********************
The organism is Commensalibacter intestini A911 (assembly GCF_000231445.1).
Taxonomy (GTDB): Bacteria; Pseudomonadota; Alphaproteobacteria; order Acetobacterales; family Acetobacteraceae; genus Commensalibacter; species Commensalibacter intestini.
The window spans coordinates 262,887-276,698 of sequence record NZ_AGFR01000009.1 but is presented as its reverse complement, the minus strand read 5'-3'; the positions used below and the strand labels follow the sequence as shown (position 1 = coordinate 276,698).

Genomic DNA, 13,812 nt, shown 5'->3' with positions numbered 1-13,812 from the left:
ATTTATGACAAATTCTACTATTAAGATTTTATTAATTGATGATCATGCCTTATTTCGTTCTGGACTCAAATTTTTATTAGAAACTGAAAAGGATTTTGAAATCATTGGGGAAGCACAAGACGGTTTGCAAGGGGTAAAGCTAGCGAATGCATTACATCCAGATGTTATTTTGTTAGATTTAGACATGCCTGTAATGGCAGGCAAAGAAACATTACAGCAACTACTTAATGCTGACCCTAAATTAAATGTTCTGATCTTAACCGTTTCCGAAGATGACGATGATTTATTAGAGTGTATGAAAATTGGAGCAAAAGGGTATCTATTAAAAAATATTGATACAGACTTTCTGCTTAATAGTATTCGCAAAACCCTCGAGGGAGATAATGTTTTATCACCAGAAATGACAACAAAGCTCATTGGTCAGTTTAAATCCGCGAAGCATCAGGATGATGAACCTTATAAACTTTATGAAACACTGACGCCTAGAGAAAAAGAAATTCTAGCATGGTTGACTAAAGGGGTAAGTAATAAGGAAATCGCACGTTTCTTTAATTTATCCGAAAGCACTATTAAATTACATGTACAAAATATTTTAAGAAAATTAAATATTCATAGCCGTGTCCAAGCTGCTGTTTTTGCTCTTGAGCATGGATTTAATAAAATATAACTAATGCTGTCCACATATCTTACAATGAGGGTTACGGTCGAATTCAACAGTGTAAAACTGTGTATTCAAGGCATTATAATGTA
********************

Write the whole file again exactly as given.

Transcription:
The organism is Commensalibacter intestini A911 (assembly GCF_000231445.1).
Taxonomy (GTDB): Bacteria; Pseudomonadota; Alphaproteobacteria; order Acetobacterales; family Acetobacteraceae; genus Commensalibacter; species Commensalibacter intestini.
The window spans coordinates 262,887-276,698 of sequence record NZ_AGFR01000009.1 but is presented as its reverse complement, the minus strand read 5'-3'; the positions used below and the strand labels follow the sequence as shown (position 1 = coordinate 276,698).

Genomic DNA, 13,812 nt, shown 5'->3' with positions numbered 1-13,812 from the left:
ATTTATGACAAATTCTACTATTAAGATTTTATTAATTGATGATCATGCCTTATTTCGTTCTGGACTCAAATTTTTATTAGAAACTGAAAAGGATTTTGAAATCATTGGGGAAGCACAAGACGGTTTGCAAGGGGTAAAGCTAGCGAATGCATTACATCCAGATGTTATTTTGTTAGATTTAGACATGCCTGTAATGGCAGGCAAAGAAACATTACAGCAACTACTTAATGCTGACCCTAAATTAAATGTTCTGATCTTAACCGTTTCCGAAGATGACGATGATTTATTAGAGTGTATGAAAATTGGAGCAAAAGGGTATCTATTAAAAAATATTGATACAGACTTTCTGCTTAATAGTATTCGCAAAACCCTCGAGGGAGATAATGTTTTATCACCAGAAATGACAACAAAGCTCATTGGTCAGTTTAAATCCGCGAAGCATCAGGATGATGAACCTTATAAACTTTATGAAACACTGACGCCTAGAGAAAAAGAAATTCTAGCATGGTTGACTAAAGGGGTAAGTAATAAGGAAATCGCACGTTTCTTTAATTTATCCGAAAGCACTATTAAATTACATGTACAAAATATTTTAAGAAAATTAAATATTCATAGCCGTGTCCAAGCTGCTGTTTTTGCTCTTGAGCATGGATTTAATAAAATATAACTAATGCTGTCCACATATCTTACAATGAGGGTTACGGTCGAATTCAACAGTGTAAAACTGTGTATTCAAGGCATTATAATGTA